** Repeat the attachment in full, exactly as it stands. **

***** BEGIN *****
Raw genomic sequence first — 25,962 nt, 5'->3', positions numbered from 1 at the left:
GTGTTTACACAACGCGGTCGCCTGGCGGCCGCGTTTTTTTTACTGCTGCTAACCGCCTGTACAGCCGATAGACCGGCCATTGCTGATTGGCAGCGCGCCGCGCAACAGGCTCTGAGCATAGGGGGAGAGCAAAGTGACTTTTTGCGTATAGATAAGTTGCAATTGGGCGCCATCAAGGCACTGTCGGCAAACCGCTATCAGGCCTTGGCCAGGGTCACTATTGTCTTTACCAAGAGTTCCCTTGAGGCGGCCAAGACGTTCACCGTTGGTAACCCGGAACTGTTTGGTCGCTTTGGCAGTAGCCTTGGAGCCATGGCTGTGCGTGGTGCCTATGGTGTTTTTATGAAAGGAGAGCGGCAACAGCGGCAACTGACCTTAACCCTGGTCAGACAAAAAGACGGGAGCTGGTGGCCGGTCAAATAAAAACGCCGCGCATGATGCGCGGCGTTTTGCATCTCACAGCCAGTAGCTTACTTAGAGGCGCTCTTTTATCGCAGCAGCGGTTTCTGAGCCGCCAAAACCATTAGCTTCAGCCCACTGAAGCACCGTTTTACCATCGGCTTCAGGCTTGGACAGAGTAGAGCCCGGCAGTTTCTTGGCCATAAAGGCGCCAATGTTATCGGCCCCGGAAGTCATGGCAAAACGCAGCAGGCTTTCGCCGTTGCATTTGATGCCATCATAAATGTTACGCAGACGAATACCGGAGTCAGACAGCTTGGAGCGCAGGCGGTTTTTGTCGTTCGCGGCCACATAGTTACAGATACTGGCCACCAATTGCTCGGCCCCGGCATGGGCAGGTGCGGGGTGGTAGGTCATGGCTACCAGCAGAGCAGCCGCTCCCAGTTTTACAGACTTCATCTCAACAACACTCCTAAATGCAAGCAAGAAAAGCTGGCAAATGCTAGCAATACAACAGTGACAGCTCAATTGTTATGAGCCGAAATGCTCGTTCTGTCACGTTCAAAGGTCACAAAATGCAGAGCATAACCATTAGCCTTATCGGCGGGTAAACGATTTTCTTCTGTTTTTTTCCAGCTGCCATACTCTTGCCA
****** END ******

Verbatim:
Raw genomic sequence first — 25,962 nt, 5'->3', positions numbered from 1 at the left:
GTGTTTACACAACGCGGTCGCCTGGCGGCCGCGTTTTTTTTACTGCTGCTAACCGCCTGTACAGCCGATAGACCGGCCATTGCTGATTGGCAGCGCGCCGCGCAACAGGCTCTGAGCATAGGGGGAGAGCAAAGTGACTTTTTGCGTATAGATAAGTTGCAATTGGGCGCCATCAAGGCACTGTCGGCAAACCGCTATCAGGCCTTGGCCAGGGTCACTATTGTCTTTACCAAGAGTTCCCTTGAGGCGGCCAAGACGTTCACCGTTGGTAACCCGGAACTGTTTGGTCGCTTTGGCAGTAGCCTTGGAGCCATGGCTGTGCGTGGTGCCTATGGTGTTTTTATGAAAGGAGAGCGGCAACAGCGGCAACTGACCTTAACCCTGGTCAGACAAAAAGACGGGAGCTGGTGGCCGGTCAAATAAAAACGCCGCGCATGATGCGCGGCGTTTTGCATCTCACAGCCAGTAGCTTACTTAGAGGCGCTCTTTTATCGCAGCAGCGGTTTCTGAGCCGCCAAAACCATTAGCTTCAGCCCACTGAAGCACCGTTTTACCATCGGCTTCAGGCTTGGACAGAGTAGAGCCCGGCAGTTTCTTGGCCATAAAGGCGCCAATGTTATCGGCCCCGGAAGTCATGGCAAAACGCAGCAGGCTTTCGCCGTTGCATTTGATGCCATCATAAATGTTACGCAGACGAATACCGGAGTCAGACAGCTTGGAGCGCAGGCGGTTTTTGTCGTTCGCGGCCACATAGTTACAGATACTGGCCACCAATTGCTCGGCCCCGGCATGGGCAGGTGCGGGGTGGTAGGTCATGGCTACCAGCAGAGCAGCCGCTCCCAGTTTTACAGACTTCATCTCAACAACACTCCTAAATGCAAGCAAGAAAAGCTGGCAAATGCTAGCAATACAACAGTGACAGCTCAATTGTTATGAGCCGAAATGCTCGTTCTGTCACGTTCAAAGGTCACAAAATGCAGAGCATAACCATTAGCCTTATCGGCGGGTAAACGATTTTCTTCTGTTTTTTTCCAGCTGCCATACTCTTGCCA